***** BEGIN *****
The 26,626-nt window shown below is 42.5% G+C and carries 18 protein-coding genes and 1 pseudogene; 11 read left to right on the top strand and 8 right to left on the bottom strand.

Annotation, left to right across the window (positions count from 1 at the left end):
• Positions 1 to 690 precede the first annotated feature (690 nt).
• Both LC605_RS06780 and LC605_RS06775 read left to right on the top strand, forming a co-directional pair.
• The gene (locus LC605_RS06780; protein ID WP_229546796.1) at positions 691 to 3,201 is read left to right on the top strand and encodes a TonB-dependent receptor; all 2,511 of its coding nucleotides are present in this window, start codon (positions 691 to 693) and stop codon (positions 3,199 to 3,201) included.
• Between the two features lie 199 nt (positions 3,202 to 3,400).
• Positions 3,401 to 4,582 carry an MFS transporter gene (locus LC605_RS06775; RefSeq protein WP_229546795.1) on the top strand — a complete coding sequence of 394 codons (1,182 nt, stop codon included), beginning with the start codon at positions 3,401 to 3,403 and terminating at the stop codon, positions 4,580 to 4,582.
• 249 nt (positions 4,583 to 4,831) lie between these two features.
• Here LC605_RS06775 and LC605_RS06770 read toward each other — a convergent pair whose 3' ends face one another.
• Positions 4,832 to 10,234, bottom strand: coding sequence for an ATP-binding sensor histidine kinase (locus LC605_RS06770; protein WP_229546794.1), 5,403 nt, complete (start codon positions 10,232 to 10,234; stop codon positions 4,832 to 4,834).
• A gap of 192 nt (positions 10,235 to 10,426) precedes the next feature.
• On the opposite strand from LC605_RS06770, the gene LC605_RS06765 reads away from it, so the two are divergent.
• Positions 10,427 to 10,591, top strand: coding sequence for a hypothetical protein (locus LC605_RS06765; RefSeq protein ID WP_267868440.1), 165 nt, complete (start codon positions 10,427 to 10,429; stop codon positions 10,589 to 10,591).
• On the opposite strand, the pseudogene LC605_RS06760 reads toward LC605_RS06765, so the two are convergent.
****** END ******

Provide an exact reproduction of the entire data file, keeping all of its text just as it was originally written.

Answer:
The 26,626-nt window shown below is 42.5% G+C and carries 18 protein-coding genes and 1 pseudogene; 11 read left to right on the top strand and 8 right to left on the bottom strand.

Annotation, left to right across the window (positions count from 1 at the left end):
• Positions 1 to 690 precede the first annotated feature (690 nt).
• Both LC605_RS06780 and LC605_RS06775 read left to right on the top strand, forming a co-directional pair.
• The gene (locus LC605_RS06780; protein ID WP_229546796.1) at positions 691 to 3,201 is read left to right on the top strand and encodes a TonB-dependent receptor; all 2,511 of its coding nucleotides are present in this window, start codon (positions 691 to 693) and stop codon (positions 3,199 to 3,201) included.
• Between the two features lie 199 nt (positions 3,202 to 3,400).
• Positions 3,401 to 4,582 carry an MFS transporter gene (locus LC605_RS06775; RefSeq protein WP_229546795.1) on the top strand — a complete coding sequence of 394 codons (1,182 nt, stop codon included), beginning with the start codon at positions 3,401 to 3,403 and terminating at the stop codon, positions 4,580 to 4,582.
• 249 nt (positions 4,583 to 4,831) lie between these two features.
• Here LC605_RS06775 and LC605_RS06770 read toward each other — a convergent pair whose 3' ends face one another.
• Positions 4,832 to 10,234, bottom strand: coding sequence for an ATP-binding sensor histidine kinase (locus LC605_RS06770; protein WP_229546794.1), 5,403 nt, complete (start codon positions 10,232 to 10,234; stop codon positions 4,832 to 4,834).
• A gap of 192 nt (positions 10,235 to 10,426) precedes the next feature.
• On the opposite strand from LC605_RS06770, the gene LC605_RS06765 reads away from it, so the two are divergent.
• Positions 10,427 to 10,591, top strand: coding sequence for a hypothetical protein (locus LC605_RS06765; RefSeq protein ID WP_267868440.1), 165 nt, complete (start codon positions 10,427 to 10,429; stop codon positions 10,589 to 10,591).
• On the opposite strand, the pseudogene LC605_RS06760 reads toward LC605_RS06765, so the two are convergent.